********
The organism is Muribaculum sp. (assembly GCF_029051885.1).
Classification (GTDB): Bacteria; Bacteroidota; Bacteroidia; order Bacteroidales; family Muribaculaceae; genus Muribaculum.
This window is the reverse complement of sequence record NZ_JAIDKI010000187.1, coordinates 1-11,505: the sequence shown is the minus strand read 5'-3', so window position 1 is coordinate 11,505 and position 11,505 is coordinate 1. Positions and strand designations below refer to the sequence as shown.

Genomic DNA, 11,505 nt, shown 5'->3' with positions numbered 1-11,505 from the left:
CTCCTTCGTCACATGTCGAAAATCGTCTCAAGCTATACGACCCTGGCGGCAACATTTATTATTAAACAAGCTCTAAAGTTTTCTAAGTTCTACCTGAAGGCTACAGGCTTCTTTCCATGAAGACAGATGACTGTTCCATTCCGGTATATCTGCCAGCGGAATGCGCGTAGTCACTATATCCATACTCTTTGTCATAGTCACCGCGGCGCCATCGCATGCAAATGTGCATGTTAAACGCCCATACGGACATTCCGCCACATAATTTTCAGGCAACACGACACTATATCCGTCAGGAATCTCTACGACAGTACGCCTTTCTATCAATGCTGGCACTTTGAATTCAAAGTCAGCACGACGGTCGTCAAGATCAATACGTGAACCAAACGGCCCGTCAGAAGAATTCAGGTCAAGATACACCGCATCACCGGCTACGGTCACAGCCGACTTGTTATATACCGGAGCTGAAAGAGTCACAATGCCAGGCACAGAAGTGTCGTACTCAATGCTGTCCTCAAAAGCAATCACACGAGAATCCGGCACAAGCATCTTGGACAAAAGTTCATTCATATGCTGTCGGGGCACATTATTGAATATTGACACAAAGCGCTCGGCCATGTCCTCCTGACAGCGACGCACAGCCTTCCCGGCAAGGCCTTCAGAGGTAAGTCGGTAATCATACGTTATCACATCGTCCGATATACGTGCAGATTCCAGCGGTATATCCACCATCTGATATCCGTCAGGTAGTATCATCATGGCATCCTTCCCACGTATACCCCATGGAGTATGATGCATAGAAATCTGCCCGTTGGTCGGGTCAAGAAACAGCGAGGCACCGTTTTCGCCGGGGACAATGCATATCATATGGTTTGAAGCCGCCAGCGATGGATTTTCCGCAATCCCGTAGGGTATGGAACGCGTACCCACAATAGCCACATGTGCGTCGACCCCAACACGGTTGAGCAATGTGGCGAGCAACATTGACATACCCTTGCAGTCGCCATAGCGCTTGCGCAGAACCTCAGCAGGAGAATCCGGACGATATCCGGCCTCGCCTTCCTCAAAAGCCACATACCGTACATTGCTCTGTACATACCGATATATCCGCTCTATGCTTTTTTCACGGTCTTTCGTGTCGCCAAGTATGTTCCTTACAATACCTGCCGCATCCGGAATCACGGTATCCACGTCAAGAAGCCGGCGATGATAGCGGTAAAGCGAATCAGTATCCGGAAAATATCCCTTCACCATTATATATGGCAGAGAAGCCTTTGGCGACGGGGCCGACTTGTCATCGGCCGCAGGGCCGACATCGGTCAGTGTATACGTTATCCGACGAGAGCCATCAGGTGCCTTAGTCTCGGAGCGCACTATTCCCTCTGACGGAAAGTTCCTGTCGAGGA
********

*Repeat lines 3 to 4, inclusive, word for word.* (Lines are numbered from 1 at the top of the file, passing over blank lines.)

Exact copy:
This window is the reverse complement of sequence record NZ_JAIDKI010000187.1, coordinates 1-11,505: the sequence shown is the minus strand read 5'-3', so window position 1 is coordinate 11,505 and position 11,505 is coordinate 1. Positions and strand designations below refer to the sequence as shown.

Genomic DNA, 11,505 nt, shown 5'->3' with positions numbered 1-11,505 from the left: